Digital Commerce 360 and Bizrate Insights surveyed 1,113 online shoppers in April to learn about their home goods shopping behavior this year compared with last year.
Year-over-year online shoppers buy less of their home goods online
This year, a quarter of surveyed online shoppers said they made more than half of their home goods purchases online. That’s down from last year, when 41% said they bought more than half of their home goods online.
Despite continued inflation and supply chain disruptions, 42% of shoppers said they anticipated their online spending on their homes would be the same as in 2021. 17% said they expected to spend more than last year on home goods in the first half of 2022.
Do-it-yourself projects remained popular in 2021 after 2020’s quarantine-inspired DIY project phase. 47% of survey respondents cited DIY projects as their biggest home needs and activities last year, dropping to just 42% this year. However, 37% cited home upgrades as priorities last year. That jumped to 44% this year. That could suggest that those who completed DIY projects last year learned how they could improve upon them this year.
And among those who completed DIY projects, 38% said they had to wait longer to get the items they needed because of supply chain constraints. Additionally, 19% said they had to switch retailers because the initial retailer didn’t have the right products in stock.
Category-wide purchasing remains intact
Home-goods shoppers prioritized buying items for their outdoor spaces this year and last year. Those who switched to at least partial remote work seem eager to enjoy the weather on their breaks and weekends.
Moving indoors, 27% of respondents said this year that they intend to get new furniture. That’s down slightly from 30% who said the same last year. More respondents cited appliance replacement, though, as a priority this year (24%) versus last year (21%). And much fewer respondents cited work-from-home office needs as a priority this year (14%) compared with last year (21%).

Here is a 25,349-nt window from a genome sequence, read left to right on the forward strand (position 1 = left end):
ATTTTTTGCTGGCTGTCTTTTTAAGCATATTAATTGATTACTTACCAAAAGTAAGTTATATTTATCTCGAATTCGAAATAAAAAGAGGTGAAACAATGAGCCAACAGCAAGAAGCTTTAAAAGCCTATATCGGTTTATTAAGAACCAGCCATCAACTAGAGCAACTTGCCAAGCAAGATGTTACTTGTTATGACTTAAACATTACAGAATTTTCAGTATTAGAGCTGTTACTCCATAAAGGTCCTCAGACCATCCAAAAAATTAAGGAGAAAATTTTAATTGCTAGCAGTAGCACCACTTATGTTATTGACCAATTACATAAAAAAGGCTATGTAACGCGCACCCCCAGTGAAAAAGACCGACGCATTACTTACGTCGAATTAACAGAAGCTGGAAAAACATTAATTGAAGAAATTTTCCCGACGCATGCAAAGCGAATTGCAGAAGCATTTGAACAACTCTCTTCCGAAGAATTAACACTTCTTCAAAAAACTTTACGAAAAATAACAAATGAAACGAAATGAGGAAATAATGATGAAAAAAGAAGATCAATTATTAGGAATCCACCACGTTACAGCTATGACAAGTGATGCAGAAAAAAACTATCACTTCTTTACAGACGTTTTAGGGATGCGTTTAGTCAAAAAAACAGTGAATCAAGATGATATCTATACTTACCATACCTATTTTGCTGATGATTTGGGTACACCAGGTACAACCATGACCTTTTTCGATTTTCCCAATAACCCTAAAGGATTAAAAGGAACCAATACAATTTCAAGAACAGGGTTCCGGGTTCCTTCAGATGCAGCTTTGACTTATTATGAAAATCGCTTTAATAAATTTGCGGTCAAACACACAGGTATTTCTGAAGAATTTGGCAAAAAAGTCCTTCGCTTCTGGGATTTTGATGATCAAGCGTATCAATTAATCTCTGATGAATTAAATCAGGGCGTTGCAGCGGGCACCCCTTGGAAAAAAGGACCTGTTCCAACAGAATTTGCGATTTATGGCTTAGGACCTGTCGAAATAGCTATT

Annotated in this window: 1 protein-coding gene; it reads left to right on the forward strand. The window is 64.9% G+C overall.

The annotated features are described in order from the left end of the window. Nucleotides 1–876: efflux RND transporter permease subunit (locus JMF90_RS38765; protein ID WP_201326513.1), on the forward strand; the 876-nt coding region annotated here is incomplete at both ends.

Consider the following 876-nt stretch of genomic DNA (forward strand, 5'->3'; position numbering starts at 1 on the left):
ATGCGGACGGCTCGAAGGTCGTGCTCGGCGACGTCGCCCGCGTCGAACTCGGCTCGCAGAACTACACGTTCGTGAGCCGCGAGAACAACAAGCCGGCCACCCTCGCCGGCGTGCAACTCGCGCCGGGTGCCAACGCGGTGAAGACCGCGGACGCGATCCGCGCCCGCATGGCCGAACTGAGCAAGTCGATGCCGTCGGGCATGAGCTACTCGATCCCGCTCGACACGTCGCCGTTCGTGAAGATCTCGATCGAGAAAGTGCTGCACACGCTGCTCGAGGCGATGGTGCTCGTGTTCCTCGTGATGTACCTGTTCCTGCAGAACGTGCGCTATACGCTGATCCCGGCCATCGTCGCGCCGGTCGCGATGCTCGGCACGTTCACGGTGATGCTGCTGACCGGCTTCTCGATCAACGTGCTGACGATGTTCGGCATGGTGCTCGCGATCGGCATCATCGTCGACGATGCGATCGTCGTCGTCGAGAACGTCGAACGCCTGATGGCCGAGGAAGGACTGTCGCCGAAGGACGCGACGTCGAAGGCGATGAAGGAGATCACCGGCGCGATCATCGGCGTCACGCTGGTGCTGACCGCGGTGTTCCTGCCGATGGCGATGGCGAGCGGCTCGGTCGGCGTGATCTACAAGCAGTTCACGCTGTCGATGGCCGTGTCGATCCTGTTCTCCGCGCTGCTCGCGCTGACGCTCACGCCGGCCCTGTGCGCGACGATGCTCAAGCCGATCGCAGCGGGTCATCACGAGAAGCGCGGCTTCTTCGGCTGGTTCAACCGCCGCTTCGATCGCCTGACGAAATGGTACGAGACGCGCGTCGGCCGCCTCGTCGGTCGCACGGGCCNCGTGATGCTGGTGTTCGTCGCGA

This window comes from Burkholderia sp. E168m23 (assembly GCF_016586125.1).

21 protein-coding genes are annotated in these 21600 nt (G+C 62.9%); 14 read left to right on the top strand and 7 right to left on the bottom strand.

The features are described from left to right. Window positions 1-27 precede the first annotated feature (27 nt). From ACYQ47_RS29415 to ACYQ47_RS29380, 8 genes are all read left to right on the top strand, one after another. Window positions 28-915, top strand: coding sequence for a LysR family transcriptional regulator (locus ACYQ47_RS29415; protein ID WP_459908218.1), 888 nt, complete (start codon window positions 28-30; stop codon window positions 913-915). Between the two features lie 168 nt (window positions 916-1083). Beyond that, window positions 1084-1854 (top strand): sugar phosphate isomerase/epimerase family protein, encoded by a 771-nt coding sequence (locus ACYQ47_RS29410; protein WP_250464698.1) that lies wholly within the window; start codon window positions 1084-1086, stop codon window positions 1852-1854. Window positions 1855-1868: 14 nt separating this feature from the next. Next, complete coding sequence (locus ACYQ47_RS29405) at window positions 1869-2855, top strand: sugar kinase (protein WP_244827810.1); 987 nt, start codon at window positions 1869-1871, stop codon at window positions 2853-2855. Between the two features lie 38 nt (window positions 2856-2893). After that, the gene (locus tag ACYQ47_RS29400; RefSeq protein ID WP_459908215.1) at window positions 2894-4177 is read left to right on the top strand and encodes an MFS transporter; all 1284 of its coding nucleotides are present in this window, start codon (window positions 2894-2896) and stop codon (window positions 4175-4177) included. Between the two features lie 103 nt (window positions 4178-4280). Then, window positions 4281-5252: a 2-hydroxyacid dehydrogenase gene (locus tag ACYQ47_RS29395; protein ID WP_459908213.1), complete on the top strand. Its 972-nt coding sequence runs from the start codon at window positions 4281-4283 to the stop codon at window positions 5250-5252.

Add-on services when home goods shopping
Nearly half of this year’s respondents said they’d take advantage of add-on services retailers offer. 48% this year said they were likely to accept assembly and design services. Meanwhile, 26% said they were neither likely nor unlikely to accept the services, and the remaining 26% said they were unlikely to accept them.
Home goods shoppers want to make informed purchases
More than half of this year’s home goods survey respondents want access to pricing (68%) and customer ratings and reviews (62%), as well as the ability to compare products (55%).
Nearly half, 47%, of shoppers also want to be able to zoom into images and 40% want accurate delivery windows. Lower on the list: photos other shoppers uploaded to a website (a quarter of respondents cited this) and videos (23%).
Online shoppers are also embracing smartphones and utilizing an array of content and support tools. In the six months leading up to the survey, 46% of respondents used their mobile phones to research and purchase home goods. Additionally, 37% watched videos and nearly a quarter perused Pinterest or other social media or watched home and garden television shows to get ideas about their next home-goods purchases.
About one in 10 survey respondents also used digital tools that help them see how their purchases would look in their homes. These include customized furniture, augmented reality and 3D room planners.
Online shoppers focus on availability and omnichannel options
More than four in 10 surveyed online shoppers (43%) went to the web to check for product availability at local stores. More than three in 10 (32%) bought their items online and picked them up in store (BOPIS). A quarter of surveyed shoppers used curbside pickup to grab their orders.
Meanwhile, more than four in 10 (41%) encountered out-of-stock items. A quarter experienced late deliveries. Almost a fifth (18%) had same-day deliveries make it to them, but 16% had orders canceled.
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